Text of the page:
Wednesday, September 4, 2013

Actors...I shit 'em

I have said before that I started acting when I was sixteen. When I was fifteen I watched a group from the high school play some theatre games for us as an enticement to join the theatre. One of the girls in the group was a friend of my brother's so that made it seem cool. Plus I had done a ton of improv games with my father and the church group that I was a part of up until I had my falling out with organized religion, but that is another story entirely. 

Through the years I have worked with some great people and a surprising number of them are dead now and no one in the theatre scene remembers them. Great men. Great women gone from people's memory. People I truly loved. My high school drama  teacher, the woman who taught me all my basics, dead. Remembered only by Lakes High School alumni who were old enough to take her class. Dr. Les Price, who believed in my talent as a young actor, died of cancer. Remembered by only a few people who I have worked with and keep in touch with. Doug Saxby, A lovely, wonderful man who captured my attention every time he spoke. When he spoke it was always something worth hearing. Dead. Of course he was in his late seventies when I met him but still...no one but a few people I converse with remember him. And those are just a few of the souls who directed me on stage and in life.

Now, most of the people I know in theatre are still alive. The number of them that I respect...well let's just say that there aren't many.

You are probably wondering where this is all leading.

Doug Saxby once told me that a famous actor used to look through the curtain at the audience and whisper silently "You sons of bitches" but when he went onstage he made the audience love him. Stephen Borsuk (alive) once told me when playing a character to go out and fuck the audience. Make them scream and want to fuck you. But my favorite mentor for theatre I have ever had is Henryk Wroszynski. That man once said to a cast working for him, when asked what method of acting he subscribed to, "we will use whatever method works." That man has taught me more about theatre than anyone ever has.

You see besides being an actor, I am also a punk and part-time rude-boy in the respect that I am into punk music and ska and that I rebel against most things people tell me about the rules. And when it comes to rules of theatre I only adhere to a few. I know a lot of people lately who have quoted others on what is important in the theatre and I have heard a number of stories of people doing acting exercises that were just so important that you wouldn't believe the performance it pulled out of them.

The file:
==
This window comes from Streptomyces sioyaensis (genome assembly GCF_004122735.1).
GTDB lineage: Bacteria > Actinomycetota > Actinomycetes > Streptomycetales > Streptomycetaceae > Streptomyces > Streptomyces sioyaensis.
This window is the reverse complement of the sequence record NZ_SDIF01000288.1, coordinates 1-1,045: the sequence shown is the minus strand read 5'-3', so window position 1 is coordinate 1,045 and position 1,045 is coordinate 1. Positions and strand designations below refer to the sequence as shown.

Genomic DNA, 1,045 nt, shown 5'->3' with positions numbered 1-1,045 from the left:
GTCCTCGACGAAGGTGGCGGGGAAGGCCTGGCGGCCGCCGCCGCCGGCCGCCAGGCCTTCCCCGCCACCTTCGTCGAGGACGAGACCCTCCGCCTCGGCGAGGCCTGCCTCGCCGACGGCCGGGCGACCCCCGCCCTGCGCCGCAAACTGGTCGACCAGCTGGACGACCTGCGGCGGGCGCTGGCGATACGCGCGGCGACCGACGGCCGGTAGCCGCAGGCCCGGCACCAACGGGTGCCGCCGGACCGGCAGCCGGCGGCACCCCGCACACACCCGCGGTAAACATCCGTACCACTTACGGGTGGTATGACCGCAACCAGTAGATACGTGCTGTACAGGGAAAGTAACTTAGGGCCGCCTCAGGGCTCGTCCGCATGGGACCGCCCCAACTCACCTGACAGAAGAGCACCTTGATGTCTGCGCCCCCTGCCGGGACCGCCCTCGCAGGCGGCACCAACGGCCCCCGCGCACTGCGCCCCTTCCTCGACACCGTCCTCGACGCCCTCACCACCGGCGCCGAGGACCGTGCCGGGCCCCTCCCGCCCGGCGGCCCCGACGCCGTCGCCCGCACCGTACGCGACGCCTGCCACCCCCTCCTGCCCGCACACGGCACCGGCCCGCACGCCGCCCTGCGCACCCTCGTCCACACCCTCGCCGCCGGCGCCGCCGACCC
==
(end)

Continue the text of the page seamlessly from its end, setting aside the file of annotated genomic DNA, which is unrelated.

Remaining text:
You are fucking stupid.

Here is what is important:
Show up ready to work
Do the job while you are there.
Know your place
Have fun
Don't be afraid to talk yell scream what you think
Go the fuck home and have a life

A paltry list, I know, but that is all there is. Anyone tells you different and they are lying to you. If someone tells you that warm-ups are absolutely necessary to participate in, tell that festering tit boil to go suck a mangy infected cock. If anyone tells you an exercise is absolutely important to pulling a character out of you for a marvelous performance remember that is not their place to determine. All of it is just an excuse to revel in the art or craft of acting, and theory like that makes you into one of those mindless elitist cockholes that make people hate theatre and actors in the first place. You sound like a douchebag. If you listen to music, or warm-up, or create a power animal like some hippie fuckwad who wants to connect a character with nature, that is fine but don't think for a moment that anyone else gives two flying cunts. 

Also I have had people as of late try to tell me that some parts of the theatre are more important than others? If you think one part is more imortant or is "the most important" you are going to see your entire project collapse before your eyes. So don't waste your time on importance.You are there to WORK! For whatever reason that might be. If it gives you an adrenaline rush. If it caters to getting you attention you do or don't get in life. If you just love the whole process and want to be a part of it all. If you love the dissection of character and love the journey you get to take in discovery, whatever reason you have you are there to work. Not to give a shit how many audience members are there. Not to play fucking games. Not to feel superior to other people. You are there to work. 

If you got into theatre for the money, then someone fucking lied to you and you were dumb enough to believe it.

I guess what I am saying is what Henryk said. Do what works, but I would add that we should realize that not all actors work the same. They don't all fit a pattern. At best your performance may have all the pieces fit together but the puzzle wont have any edge pieces. It won't be easy, the edges will be rough, some parts of the picture might be missing and it certainly won't be pretty in spots. But the work got done. Then you can go the fuck home and have a life. And don't think for a second that it matters in the grand scheme of things. 

Doug Kerr once said to a cast that I was in to, "not let our heads get to big by doing this show, after all there are people in china who don't even fucking know that you or this show exists."

And in the end the people you love, who truly shape your world will be gone and no one will remember them or anything they said. So don't think for a second that this experience is for anyone but yourself. If you keep trying to make it for other people you might miss the target. If you make it for you, others might get something out of it and feel like they saw a part of you that is worth seeing, and you are guaranteed some happiness for yourself(have fun).

With deep and abiding affection,
Gabriel

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